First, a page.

There is also no doubt that the government’s popularity has been badly shaken by successive military defeats and by the common perception that it is at least as corrupt as the government it replaced. 

It is striking that the challenge from Right Sector has produced no counter-demonstrations in support of the government or of the country’s elected President or parliament, such as Yanukovych’s supporters were able to organize during the Maidan protests.

Notwithstanding the collapse in the government’s support, Right Sector has been unable to capitalize on it.

The organization’s attempts to set up checkpoints in various regions and cities have been consistently unsuccessful. The number of participants in its rallies has been small. Russian reports say some people otherwise unaffiliated with the organization did turn up to the rally in Kiev on 21st July 2015. The number of people attending even that rally was small.  Most reports put the numbers at between 3,000-6,000.

There is no sense here of a protest wave on anything like the scale as the one that began on Maidan in November 2013 or in the Donbass in April 2014.

This provides further confirmation that the fanatical Nazi beliefs that characterize the group, and which have been so prominent since the start of the Maidan protests, are shared by only a small minority of Ukrainians. The great majority of Ukrainians appear to be at least as opposed to Right Sector as they are to the government.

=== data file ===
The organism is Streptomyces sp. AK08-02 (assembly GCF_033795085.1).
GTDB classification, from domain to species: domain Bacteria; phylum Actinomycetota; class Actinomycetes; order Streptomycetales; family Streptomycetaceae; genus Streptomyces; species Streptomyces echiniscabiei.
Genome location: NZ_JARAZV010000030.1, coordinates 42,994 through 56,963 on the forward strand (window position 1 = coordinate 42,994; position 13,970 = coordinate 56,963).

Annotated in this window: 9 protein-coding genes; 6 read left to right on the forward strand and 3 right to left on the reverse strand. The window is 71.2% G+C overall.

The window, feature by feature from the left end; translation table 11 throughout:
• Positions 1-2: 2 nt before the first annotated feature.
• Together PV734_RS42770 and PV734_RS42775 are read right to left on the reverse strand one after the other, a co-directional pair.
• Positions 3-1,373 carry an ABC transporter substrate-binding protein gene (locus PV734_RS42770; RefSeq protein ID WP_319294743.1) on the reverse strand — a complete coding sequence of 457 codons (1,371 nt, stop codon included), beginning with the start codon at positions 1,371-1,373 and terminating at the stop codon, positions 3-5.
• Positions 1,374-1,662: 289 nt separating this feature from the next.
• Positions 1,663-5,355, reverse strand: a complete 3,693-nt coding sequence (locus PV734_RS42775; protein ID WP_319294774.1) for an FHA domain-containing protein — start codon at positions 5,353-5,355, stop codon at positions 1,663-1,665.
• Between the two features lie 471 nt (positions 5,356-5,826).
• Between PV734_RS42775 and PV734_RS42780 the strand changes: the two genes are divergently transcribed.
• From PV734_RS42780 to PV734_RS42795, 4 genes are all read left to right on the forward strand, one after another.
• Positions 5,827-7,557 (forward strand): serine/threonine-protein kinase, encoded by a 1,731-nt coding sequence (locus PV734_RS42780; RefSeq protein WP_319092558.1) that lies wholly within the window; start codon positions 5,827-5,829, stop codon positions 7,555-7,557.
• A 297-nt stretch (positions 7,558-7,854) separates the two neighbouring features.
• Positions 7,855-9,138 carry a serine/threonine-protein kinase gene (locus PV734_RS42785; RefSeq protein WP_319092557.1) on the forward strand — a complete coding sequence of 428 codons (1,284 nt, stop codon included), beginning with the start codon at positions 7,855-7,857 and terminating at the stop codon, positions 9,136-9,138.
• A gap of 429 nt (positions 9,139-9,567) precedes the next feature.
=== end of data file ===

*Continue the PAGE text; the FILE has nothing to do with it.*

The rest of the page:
Many are no doubt repelled by its beliefs and its criminality and violence. Most no doubt see it as simply part of the same Maidan movement as the government -- the spearhead of a revolution that is becoming increasingly discredited.

One gets the sense of politics increasingly taking place inside a vacuum, with the population disillusioned and distanced from the entire political process, spectators to a play in which they no longer feel they have a stake.

Despite the difficulty the government is having facing down the challenge from Right Sector, the probability is it will survive. In the end the power of the state should suffice against a challenge from an organization like Right Sector. 

In the unlikely event that it does not and Right Sector succeeds in establishing itself as the governing power in Ukraine, the country’s disintegration will accelerate. 

It will be difficult --- and probably impossible --- for the West to support a Right Sector dominated government. It is difficult to believe that what remains of Ukraine’s bureaucracy and security forces would willingly serve such a government and there would probably be mass defections. Quite possibly other regions would split away. The economy would finally collapse and hyperinflation would take hold as whatever confidence remained in the state and its institutions, including the currency, melted away.

In the more likely event that the government were to suppress Right Sector, then a key component of the Maidan system, able to control the streets where Ukrainian governments have historically been made and unmade, would have been eliminated at precisely the point when the government’s popularity is hitting crisis levels and opposition is likely to grow.

More probably there will be no resolution, with neither the government nor Right Sector able to defeat each other.   

This is consistent with the impression of a revolution that has reached a state of suspended animation, lacking the strength to move either forward or back, as the society upon which it depends disintegrates around it.